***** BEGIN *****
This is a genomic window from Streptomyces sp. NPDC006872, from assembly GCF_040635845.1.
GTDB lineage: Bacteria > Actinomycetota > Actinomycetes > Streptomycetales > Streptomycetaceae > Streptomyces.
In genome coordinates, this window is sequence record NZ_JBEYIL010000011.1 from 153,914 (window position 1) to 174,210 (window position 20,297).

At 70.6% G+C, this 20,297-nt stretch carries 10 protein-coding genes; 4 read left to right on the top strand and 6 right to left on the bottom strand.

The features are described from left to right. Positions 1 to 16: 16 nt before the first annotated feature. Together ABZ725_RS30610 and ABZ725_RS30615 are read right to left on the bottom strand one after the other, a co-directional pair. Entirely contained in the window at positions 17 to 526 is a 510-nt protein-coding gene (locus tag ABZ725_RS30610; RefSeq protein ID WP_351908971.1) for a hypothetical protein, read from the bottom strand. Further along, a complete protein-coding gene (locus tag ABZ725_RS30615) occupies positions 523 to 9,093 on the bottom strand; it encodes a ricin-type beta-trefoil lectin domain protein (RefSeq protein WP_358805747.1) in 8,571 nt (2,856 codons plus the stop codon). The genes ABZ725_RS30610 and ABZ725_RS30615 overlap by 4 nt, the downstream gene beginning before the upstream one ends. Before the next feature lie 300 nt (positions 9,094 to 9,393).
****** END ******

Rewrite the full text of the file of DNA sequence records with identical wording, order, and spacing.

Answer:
This is a genomic window from Streptomyces sp. NPDC006872, from assembly GCF_040635845.1.
GTDB lineage: Bacteria > Actinomycetota > Actinomycetes > Streptomycetales > Streptomycetaceae > Streptomyces.
In genome coordinates, this window is sequence record NZ_JBEYIL010000011.1 from 153,914 (window position 1) to 174,210 (window position 20,297).

At 70.6% G+C, this 20,297-nt stretch carries 10 protein-coding genes; 4 read left to right on the top strand and 6 right to left on the bottom strand.

The features are described from left to right. Positions 1 to 16: 16 nt before the first annotated feature. Together ABZ725_RS30610 and ABZ725_RS30615 are read right to left on the bottom strand one after the other, a co-directional pair. Entirely contained in the window at positions 17 to 526 is a 510-nt protein-coding gene (locus tag ABZ725_RS30610; RefSeq protein ID WP_351908971.1) for a hypothetical protein, read from the bottom strand. Further along, a complete protein-coding gene (locus tag ABZ725_RS30615) occupies positions 523 to 9,093 on the bottom strand; it encodes a ricin-type beta-trefoil lectin domain protein (RefSeq protein WP_358805747.1) in 8,571 nt (2,856 codons plus the stop codon). The genes ABZ725_RS30610 and ABZ725_RS30615 overlap by 4 nt, the downstream gene beginning before the upstream one ends. Before the next feature lie 300 nt (positions 9,094 to 9,393).